Consensus on connected hearing health technologies and service delivery models in the UK: a Delphi review

Anne Olson, David W. Maidment, Melanie A. Ferguson

Research output: Contribution to journalArticlepeer-review

1 Scopus citations

Abstract

Objective: To develop a consensus among hearing healthcare professionals in the UK on connected hearing health technologies and service delivery models. Design: A three-round, electronic Delphi review was developed using a participatory-design approach. This included ten open-ended questions (round one) that informed 69 Likert-scaled statements (rounds two and three). Study sample: An expert panel of 34 hearing health professionals representing all geographic regions of the UK from either the publicly funded National Health Service (n = 22) or independent sector (n = 12). Results: The majority of statements (61%) showed ≥80% consensus, highlighting that there was broad agreement amongst professionals on connected hearing health technologies. For example, there was consensus that adults who report communication difficulties and have no medical contraindications would be ideal candidates. Furthermore, it was unanimously agreed that connected technologies could result in delays in diagnosis of treatable medical conditions, as well as result in inadequate amplification. Overall, the expert panel concurred that connected technologies could serve as “gateway products” that lead to earlier hearing aid uptake. Conclusions: This Delphi review identified overarching areas of agreement that may serve as a blueprint for future implementation of connected hearing health technologies through either conventional or new service delivery models in the UK.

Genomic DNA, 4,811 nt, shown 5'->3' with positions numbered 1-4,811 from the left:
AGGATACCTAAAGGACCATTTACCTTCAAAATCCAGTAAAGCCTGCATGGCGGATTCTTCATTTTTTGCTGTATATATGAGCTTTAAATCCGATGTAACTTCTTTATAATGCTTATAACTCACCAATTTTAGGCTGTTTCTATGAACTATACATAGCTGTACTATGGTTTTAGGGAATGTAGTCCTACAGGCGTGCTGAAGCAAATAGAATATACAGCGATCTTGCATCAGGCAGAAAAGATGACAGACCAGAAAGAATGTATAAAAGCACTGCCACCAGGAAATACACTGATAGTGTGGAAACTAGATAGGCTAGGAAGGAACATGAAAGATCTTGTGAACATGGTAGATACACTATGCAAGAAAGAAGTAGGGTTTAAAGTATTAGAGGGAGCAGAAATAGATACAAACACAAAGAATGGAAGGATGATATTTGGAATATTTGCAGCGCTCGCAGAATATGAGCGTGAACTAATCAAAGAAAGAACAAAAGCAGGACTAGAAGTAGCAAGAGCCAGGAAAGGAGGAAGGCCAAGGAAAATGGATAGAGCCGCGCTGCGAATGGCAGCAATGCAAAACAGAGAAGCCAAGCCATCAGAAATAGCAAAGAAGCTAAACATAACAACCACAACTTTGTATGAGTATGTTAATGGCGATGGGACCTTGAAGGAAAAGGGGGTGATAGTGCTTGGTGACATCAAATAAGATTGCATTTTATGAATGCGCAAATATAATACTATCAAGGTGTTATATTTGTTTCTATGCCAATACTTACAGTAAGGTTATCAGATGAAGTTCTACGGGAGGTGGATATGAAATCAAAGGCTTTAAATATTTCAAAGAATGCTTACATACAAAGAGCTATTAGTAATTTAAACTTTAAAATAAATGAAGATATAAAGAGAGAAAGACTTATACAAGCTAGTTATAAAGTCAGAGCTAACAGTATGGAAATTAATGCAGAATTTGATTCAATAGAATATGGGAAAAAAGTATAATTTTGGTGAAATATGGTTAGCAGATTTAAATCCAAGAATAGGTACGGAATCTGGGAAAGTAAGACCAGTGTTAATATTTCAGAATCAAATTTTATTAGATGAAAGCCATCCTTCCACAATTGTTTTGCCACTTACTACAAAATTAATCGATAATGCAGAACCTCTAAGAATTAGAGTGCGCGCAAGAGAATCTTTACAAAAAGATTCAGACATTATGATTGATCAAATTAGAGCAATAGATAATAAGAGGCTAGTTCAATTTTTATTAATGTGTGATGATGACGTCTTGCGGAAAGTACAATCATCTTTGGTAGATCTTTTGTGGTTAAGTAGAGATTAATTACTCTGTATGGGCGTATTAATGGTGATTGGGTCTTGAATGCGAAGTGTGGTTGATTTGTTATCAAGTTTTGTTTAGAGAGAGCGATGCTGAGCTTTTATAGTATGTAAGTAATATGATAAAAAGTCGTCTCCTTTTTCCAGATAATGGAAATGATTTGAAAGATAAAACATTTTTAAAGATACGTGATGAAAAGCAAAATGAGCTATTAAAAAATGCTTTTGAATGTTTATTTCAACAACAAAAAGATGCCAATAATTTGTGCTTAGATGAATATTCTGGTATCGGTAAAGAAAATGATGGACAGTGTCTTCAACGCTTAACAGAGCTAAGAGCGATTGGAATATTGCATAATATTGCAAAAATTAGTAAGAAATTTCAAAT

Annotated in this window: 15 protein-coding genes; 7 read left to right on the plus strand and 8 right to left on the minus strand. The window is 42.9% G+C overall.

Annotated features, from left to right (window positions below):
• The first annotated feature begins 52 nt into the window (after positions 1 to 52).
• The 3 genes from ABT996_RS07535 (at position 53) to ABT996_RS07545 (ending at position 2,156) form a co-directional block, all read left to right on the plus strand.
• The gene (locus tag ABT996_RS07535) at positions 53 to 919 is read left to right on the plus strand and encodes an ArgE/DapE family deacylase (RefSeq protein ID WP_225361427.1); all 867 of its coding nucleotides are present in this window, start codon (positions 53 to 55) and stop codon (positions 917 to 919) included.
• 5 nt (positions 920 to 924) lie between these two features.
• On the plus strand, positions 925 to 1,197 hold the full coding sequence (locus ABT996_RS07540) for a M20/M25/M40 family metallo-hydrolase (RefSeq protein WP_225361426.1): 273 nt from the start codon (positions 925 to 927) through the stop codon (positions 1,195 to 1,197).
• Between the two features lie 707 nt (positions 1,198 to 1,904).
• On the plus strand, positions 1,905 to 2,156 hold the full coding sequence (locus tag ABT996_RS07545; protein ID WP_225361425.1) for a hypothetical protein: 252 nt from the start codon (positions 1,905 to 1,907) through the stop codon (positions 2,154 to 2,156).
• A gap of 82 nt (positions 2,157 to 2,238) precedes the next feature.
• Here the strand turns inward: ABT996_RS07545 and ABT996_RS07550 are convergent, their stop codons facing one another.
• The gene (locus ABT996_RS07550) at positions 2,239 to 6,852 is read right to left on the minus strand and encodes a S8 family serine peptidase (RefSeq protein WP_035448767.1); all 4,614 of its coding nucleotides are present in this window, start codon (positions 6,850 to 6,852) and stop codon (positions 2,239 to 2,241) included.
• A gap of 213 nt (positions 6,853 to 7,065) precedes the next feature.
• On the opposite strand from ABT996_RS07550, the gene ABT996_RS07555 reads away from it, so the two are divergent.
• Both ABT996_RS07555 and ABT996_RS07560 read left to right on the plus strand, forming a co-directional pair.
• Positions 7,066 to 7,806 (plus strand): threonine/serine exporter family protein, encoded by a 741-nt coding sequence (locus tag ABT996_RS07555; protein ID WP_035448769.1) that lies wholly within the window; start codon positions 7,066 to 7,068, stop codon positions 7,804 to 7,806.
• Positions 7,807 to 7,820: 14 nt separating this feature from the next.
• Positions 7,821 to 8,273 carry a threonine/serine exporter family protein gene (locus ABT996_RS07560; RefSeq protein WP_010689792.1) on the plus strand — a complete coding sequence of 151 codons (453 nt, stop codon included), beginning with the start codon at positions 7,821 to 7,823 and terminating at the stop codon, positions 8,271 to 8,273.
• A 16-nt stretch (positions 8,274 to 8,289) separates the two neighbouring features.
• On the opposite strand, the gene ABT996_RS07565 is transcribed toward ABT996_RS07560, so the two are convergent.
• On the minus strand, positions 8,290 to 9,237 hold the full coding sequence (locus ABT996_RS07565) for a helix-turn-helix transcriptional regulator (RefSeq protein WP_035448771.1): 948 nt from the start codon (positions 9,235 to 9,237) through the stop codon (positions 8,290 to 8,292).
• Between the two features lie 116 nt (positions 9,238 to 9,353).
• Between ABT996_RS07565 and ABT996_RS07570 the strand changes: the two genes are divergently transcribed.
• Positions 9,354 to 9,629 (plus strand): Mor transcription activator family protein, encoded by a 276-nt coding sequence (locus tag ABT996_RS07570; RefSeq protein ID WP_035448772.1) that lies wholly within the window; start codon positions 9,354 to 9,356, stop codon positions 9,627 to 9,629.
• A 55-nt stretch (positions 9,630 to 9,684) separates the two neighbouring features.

Original languageEnglish
Pages (from-to)344-351
Number of pages8
JournalInternational Journal of Audiology
Volume61
Issue number4
DOIs
StatePublished - 2022

Bibliographical note

Funding Information:
The authors thank Sandra Smith for her administrative support throughout this project, as well as focus group attendees and expert panel members who made this research possible. This paper presents independent research funded by the NIHR Nottingham Biomedical Research Centre and was carried out at the NIHR Nottingham Clinical Research Facilities. The views expressed are those of the authors and not necessarily those of the UK NHS, the NIHR or the Department of Health and Social Care.

Publisher Copyright:
© 2021 British Society of Audiology, International Society of Audiology, and Nordic Audiological Society.

Keywords

  • Connected Hearing Health Technologies (CHHT)
  • Delphi review
  • Service delivery models
  • over the counter
  • personal sound amplification products

ASJC Scopus subject areas

  • Language and Linguistics
  • Linguistics and Language
  • Speech and Hearing

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